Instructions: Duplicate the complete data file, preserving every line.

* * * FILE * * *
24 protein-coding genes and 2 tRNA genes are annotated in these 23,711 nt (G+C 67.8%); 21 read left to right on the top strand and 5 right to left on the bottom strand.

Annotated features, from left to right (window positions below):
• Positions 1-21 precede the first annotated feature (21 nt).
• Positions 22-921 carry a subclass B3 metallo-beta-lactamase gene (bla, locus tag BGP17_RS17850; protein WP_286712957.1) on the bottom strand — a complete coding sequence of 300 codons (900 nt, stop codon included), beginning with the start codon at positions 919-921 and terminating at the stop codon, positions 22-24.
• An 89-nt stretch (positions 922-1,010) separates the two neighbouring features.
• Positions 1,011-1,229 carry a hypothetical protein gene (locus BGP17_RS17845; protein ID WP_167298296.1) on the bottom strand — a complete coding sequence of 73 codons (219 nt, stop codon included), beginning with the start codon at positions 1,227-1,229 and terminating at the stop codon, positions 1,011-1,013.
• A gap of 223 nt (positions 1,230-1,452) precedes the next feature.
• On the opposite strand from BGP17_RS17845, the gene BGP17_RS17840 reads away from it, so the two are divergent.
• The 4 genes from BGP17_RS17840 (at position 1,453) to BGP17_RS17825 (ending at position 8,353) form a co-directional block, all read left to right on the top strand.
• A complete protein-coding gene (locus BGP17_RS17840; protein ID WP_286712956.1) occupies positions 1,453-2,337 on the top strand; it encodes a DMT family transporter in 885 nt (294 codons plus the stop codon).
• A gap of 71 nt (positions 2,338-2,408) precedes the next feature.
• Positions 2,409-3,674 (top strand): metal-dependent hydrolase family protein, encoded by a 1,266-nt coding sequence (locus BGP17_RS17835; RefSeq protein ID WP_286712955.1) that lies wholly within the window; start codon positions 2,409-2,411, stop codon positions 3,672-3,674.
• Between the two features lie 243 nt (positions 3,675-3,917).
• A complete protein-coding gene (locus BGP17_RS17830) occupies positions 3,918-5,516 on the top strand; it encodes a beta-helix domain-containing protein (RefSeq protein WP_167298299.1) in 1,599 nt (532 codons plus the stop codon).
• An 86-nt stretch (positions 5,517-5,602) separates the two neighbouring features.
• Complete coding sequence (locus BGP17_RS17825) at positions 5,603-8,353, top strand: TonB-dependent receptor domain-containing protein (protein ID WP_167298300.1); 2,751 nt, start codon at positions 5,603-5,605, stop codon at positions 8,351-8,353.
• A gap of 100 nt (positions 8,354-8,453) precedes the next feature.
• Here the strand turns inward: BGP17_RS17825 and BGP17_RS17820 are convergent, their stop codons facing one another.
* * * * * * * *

24 protein-coding genes and 2 tRNA genes are annotated in these 23,711 nt (G+C 67.8%); 21 read left to right on the top strand and 5 right to left on the bottom strand.

Annotated features, from left to right (window positions below):
• Positions 1-21 precede the first annotated feature (21 nt).
• Positions 22-921 carry a subclass B3 metallo-beta-lactamase gene (bla, locus tag BGP17_RS17850; protein WP_286712957.1) on the bottom strand — a complete coding sequence of 300 codons (900 nt, stop codon included), beginning with the start codon at positions 919-921 and terminating at the stop codon, positions 22-24.
• An 89-nt stretch (positions 922-1,010) separates the two neighbouring features.
• Positions 1,011-1,229 carry a hypothetical protein gene (locus BGP17_RS17845; protein ID WP_167298296.1) on the bottom strand — a complete coding sequence of 73 codons (219 nt, stop codon included), beginning with the start codon at positions 1,227-1,229 and terminating at the stop codon, positions 1,011-1,013.
• A gap of 223 nt (positions 1,230-1,452) precedes the next feature.
• On the opposite strand from BGP17_RS17845, the gene BGP17_RS17840 reads away from it, so the two are divergent.
• The 4 genes from BGP17_RS17840 (at position 1,453) to BGP17_RS17825 (ending at position 8,353) form a co-directional block, all read left to right on the top strand.
• A complete protein-coding gene (locus BGP17_RS17840; protein ID WP_286712956.1) occupies positions 1,453-2,337 on the top strand; it encodes a DMT family transporter in 885 nt (294 codons plus the stop codon).
• A gap of 71 nt (positions 2,338-2,408) precedes the next feature.
• Positions 2,409-3,674 (top strand): metal-dependent hydrolase family protein, encoded by a 1,266-nt coding sequence (locus BGP17_RS17835; RefSeq protein ID WP_286712955.1) that lies wholly within the window; start codon positions 2,409-2,411, stop codon positions 3,672-3,674.
• Between the two features lie 243 nt (positions 3,675-3,917).
• A complete protein-coding gene (locus BGP17_RS17830) occupies positions 3,918-5,516 on the top strand; it encodes a beta-helix domain-containing protein (RefSeq protein WP_167298299.1) in 1,599 nt (532 codons plus the stop codon).
• An 86-nt stretch (positions 5,517-5,602) separates the two neighbouring features.
• Complete coding sequence (locus BGP17_RS17825) at positions 5,603-8,353, top strand: TonB-dependent receptor domain-containing protein (protein ID WP_167298300.1); 2,751 nt, start codon at positions 5,603-5,605, stop codon at positions 8,351-8,353.
• A gap of 100 nt (positions 8,354-8,453) precedes the next feature.
• Here the strand turns inward: BGP17_RS17825 and BGP17_RS17820 are convergent, their stop codons facing one another.